Fracture lines exist between types of companies (although they are not always so marked).

For Gartner analyst Guy Creese, Google Apps are popular with start-ups and SMBs, mainly for its clear pricing, simplified administration and lower cost. Conversely Office 365 seduces large groups.

The sectors also differ. Advertising, technology and media prefer Google Apps for Works. Highly regulated industries – banking, pharmaceuticals, energy – are more likely to use Office 365.

But this is obviously not always the case.

Four years ago, when Hudbay Minerals (a Canadian mining operator) evaluated the cloud options that came its way, the company was developing in South America. “We wanted a consistent user experience for all our employees, no matter where they would be,” says AbiDaoud. At that time, the choice of Google is obvious, Office 365 was still a limited Cloud suite and stammering.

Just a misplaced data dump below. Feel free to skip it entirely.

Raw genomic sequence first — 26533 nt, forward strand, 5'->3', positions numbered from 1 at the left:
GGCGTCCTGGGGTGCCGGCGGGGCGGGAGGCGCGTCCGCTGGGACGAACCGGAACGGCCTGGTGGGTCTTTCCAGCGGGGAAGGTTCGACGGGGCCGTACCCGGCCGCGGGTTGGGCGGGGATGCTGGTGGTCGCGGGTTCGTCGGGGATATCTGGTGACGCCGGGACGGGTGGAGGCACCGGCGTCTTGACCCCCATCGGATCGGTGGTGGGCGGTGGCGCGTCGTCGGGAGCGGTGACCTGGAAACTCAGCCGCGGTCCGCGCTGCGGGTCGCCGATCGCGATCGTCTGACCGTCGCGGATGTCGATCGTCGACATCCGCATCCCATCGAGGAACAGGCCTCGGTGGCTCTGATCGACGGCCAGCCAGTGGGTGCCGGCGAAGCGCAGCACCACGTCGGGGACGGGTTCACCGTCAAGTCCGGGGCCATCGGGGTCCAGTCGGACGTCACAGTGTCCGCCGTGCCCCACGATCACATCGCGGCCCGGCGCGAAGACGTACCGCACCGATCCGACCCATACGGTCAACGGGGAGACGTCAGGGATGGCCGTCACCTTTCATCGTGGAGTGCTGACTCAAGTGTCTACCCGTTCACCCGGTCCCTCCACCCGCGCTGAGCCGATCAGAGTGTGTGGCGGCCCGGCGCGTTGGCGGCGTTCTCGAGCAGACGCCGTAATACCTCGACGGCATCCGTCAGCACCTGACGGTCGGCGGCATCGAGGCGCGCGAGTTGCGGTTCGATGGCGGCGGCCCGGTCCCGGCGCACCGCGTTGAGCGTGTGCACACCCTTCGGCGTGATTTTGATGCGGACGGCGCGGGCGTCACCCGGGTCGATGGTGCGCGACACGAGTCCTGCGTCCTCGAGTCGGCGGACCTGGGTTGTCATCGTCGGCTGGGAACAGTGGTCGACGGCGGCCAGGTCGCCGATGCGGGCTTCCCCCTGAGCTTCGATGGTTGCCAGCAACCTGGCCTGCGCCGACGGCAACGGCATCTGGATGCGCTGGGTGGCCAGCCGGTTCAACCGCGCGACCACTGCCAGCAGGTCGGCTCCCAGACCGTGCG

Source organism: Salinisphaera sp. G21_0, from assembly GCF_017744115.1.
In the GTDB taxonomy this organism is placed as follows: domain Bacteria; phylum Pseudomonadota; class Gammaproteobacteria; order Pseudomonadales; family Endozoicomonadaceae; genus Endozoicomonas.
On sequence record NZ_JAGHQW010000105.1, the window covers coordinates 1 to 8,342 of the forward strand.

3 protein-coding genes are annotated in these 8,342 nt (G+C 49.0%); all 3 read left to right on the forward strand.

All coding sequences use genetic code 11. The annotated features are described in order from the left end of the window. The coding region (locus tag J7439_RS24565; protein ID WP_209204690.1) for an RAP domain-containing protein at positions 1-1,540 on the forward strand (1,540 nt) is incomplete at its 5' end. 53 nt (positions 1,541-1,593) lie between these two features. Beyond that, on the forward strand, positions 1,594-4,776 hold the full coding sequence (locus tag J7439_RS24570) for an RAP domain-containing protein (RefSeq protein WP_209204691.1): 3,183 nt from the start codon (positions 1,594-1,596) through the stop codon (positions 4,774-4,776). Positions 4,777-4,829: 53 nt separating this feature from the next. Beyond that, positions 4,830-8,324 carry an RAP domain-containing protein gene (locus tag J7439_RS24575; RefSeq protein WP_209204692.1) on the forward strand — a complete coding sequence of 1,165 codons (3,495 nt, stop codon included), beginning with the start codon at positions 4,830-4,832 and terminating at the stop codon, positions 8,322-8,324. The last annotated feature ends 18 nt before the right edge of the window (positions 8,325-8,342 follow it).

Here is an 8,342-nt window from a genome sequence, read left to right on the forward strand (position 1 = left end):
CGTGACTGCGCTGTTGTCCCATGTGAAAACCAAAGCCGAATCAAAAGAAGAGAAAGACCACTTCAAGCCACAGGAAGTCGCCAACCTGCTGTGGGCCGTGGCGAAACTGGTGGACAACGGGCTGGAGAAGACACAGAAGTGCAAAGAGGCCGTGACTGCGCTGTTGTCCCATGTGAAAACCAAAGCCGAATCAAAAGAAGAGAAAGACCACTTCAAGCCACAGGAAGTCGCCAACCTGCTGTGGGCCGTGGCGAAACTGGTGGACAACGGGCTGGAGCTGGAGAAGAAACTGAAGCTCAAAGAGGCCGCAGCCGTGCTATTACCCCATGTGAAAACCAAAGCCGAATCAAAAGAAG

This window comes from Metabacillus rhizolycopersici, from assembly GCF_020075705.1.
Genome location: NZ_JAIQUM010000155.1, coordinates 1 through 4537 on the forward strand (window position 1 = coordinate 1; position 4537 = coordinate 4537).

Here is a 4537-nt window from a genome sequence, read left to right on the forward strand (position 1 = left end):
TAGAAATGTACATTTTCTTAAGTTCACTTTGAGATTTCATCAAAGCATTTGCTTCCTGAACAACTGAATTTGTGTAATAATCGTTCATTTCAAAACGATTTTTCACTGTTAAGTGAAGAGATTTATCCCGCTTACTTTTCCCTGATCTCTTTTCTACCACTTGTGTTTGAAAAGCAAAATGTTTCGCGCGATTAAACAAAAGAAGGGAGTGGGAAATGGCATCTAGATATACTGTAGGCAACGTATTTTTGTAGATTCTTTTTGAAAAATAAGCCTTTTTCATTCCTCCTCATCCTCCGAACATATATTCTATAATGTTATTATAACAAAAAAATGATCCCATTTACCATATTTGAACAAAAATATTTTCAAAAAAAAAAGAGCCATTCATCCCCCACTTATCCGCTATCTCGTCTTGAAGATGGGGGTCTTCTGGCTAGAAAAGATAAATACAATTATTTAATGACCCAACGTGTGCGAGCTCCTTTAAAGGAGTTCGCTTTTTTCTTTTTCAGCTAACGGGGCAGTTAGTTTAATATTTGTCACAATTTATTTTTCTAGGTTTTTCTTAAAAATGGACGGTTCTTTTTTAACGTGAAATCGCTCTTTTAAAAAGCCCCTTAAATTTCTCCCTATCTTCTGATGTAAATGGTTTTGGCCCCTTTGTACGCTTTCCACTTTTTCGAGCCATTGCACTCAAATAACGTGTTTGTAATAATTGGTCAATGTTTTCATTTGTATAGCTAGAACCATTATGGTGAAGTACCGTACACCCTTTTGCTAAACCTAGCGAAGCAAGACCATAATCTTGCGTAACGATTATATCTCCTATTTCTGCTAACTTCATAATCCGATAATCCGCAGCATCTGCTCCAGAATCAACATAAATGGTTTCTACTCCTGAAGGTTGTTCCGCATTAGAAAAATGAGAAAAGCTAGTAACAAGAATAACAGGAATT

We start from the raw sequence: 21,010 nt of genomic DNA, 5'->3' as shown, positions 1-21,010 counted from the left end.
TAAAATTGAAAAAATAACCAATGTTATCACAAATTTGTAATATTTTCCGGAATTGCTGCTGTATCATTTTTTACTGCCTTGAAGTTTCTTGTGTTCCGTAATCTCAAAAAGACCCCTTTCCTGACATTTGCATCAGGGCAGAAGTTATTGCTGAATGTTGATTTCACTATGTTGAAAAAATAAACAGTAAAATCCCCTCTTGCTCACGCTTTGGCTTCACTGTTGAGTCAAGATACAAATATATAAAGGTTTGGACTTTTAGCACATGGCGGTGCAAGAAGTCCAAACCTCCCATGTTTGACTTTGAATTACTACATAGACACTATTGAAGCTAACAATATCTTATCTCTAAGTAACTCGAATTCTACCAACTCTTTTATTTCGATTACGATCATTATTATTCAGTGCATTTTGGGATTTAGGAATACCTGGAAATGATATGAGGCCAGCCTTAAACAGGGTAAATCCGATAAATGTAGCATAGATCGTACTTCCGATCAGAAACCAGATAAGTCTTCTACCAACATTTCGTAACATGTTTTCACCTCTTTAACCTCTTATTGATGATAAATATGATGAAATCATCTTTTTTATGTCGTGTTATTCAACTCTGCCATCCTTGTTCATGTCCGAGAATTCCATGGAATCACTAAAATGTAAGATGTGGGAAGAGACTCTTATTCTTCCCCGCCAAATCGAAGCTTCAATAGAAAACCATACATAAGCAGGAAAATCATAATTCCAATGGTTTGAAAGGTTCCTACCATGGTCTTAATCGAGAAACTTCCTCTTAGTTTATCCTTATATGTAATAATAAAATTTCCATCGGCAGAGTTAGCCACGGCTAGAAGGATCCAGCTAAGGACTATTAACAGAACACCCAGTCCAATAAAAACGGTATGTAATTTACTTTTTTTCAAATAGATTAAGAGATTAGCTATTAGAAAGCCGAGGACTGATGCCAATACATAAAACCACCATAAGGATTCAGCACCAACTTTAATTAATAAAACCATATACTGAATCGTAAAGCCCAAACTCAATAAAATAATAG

The choice may be a little less clear today. The current success of Microsoft relies on a consistent improvement of the offer and massive investments from the publisher to catch up with its functional backwardness – in any case, the opinion of Guy Creese de Gartner .

Another factor, the popularity of the Cloud is growing. “It’s not so much that Microsoft takes customers from Google. It’s because his product has become good and is capturing a lot of the new users of the suites in cloud mode, “he analyzes.

Alumni award

Once the maturity reached for Office 365, the takeoff of Microsoft was predictable. Its numerous installed base testifies to a particular attachment to its office suite. This is even more true for professions such as lawyers writing agreements and contracts with Word, sending them to boards and retrieving annotated documents with highlights and deletions recorded in the Track Change. The big companies (which have armies of lawyers) that go to the Cloud do not want the radical change that the alternative of Google can induce.